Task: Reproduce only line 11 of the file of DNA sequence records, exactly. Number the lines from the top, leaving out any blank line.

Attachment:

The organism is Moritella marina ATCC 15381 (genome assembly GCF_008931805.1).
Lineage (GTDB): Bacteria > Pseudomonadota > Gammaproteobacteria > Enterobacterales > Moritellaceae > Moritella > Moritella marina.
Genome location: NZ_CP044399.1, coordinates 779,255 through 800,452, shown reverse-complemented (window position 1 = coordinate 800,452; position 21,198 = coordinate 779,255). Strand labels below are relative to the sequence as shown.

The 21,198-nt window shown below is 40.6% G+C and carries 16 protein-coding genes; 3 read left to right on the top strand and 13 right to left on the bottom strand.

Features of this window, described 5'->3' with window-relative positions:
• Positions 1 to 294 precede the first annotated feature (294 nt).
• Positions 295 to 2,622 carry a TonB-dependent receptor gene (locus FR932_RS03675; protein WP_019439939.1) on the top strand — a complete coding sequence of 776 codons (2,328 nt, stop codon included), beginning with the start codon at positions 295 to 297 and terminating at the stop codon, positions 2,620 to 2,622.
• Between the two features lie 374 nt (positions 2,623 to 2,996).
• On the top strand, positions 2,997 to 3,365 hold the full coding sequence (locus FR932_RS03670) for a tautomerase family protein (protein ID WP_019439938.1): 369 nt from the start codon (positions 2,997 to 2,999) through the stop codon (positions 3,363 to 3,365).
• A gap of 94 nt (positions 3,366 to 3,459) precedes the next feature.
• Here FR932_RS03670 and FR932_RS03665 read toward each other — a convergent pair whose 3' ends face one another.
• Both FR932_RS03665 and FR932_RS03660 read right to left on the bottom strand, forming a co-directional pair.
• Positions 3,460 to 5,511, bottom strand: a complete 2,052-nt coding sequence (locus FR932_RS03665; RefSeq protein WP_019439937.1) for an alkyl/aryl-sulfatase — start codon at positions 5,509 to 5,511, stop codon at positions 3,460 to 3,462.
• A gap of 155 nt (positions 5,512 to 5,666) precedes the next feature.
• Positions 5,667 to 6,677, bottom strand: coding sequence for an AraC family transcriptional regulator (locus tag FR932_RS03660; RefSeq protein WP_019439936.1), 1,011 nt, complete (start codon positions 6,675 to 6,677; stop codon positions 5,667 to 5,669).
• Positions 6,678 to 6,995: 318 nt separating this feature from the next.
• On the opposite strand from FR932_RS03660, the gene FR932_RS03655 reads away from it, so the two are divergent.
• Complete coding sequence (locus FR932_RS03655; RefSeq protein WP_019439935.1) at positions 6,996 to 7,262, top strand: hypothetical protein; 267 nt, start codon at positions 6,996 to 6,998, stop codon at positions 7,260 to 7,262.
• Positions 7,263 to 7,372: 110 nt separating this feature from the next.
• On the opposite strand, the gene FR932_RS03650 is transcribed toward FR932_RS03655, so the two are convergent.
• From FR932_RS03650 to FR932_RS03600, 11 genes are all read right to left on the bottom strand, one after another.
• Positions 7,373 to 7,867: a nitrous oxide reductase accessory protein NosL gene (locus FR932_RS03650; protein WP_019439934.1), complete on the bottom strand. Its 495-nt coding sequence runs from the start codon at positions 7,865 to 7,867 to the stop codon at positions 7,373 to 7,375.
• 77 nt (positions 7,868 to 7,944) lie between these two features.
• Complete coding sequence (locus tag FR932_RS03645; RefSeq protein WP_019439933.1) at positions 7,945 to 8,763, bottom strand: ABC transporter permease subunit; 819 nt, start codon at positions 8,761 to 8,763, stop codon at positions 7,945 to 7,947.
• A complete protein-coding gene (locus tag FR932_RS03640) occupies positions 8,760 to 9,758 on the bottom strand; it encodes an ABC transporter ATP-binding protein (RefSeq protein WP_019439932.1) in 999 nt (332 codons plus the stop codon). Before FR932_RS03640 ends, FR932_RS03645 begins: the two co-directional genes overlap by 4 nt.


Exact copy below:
• Here FR932_RS03670 and FR932_RS03665 read toward each other — a convergent pair whose 3' ends face one another.